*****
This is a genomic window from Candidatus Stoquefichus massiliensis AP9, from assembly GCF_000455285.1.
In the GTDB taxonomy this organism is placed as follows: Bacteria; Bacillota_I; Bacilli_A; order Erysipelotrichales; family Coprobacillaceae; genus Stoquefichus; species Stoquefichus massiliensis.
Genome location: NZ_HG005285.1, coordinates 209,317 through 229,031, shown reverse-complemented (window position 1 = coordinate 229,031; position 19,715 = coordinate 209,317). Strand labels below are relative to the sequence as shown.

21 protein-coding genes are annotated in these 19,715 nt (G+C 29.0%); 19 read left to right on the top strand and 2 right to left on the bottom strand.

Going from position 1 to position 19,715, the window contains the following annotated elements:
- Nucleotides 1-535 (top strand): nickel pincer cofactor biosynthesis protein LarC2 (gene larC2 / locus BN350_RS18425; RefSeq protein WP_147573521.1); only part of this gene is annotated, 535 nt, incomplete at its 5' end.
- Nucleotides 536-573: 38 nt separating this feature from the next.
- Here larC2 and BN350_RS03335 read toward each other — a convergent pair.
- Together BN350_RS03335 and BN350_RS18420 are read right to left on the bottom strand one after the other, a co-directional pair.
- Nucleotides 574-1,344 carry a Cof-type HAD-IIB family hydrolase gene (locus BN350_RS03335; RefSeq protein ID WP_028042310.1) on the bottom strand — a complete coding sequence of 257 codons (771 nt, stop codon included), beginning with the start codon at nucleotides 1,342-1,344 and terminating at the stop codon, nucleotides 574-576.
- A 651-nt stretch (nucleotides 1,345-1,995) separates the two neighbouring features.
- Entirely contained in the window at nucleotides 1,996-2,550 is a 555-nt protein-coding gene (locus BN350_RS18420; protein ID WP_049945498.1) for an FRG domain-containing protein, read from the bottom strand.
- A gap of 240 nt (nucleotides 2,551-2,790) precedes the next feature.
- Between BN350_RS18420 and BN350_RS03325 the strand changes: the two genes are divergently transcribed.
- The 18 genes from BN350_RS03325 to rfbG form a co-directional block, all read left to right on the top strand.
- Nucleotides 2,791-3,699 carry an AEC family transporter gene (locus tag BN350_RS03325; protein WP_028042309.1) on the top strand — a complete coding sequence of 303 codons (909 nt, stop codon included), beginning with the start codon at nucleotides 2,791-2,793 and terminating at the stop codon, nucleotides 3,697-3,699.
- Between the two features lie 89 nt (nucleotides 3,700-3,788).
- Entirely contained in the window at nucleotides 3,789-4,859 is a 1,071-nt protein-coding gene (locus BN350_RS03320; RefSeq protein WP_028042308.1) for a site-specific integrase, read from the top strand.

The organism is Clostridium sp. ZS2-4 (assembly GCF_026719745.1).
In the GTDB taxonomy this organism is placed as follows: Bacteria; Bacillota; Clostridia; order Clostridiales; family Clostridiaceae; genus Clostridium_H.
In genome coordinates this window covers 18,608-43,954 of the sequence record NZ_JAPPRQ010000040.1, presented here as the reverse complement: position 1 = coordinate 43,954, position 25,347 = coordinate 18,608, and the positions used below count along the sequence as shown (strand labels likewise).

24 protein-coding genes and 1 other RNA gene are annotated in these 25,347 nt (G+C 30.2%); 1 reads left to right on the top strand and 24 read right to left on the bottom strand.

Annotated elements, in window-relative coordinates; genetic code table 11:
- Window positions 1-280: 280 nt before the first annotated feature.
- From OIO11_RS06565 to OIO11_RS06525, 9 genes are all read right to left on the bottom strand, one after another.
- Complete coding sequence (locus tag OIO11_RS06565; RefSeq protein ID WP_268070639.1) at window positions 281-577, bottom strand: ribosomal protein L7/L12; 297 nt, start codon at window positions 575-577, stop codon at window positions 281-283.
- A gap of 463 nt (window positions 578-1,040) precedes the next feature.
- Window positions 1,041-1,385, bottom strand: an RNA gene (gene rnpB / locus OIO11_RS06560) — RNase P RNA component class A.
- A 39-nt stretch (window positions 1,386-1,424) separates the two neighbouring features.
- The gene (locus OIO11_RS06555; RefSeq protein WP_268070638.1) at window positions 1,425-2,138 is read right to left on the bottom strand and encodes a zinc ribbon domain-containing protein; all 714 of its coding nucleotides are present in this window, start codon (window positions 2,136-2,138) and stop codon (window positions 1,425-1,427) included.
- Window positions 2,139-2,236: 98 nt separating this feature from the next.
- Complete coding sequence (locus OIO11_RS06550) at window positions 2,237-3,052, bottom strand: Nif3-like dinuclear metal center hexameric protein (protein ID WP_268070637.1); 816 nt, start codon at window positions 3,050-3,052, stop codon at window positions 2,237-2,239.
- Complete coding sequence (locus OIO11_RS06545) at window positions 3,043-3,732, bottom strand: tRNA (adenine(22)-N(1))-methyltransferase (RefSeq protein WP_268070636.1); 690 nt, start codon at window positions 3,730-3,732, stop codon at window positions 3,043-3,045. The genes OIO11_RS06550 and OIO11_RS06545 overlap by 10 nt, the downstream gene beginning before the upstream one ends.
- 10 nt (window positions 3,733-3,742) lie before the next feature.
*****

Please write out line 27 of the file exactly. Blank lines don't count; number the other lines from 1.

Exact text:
- A gap of 463 nt (window positions 578-1,040) precedes the next feature.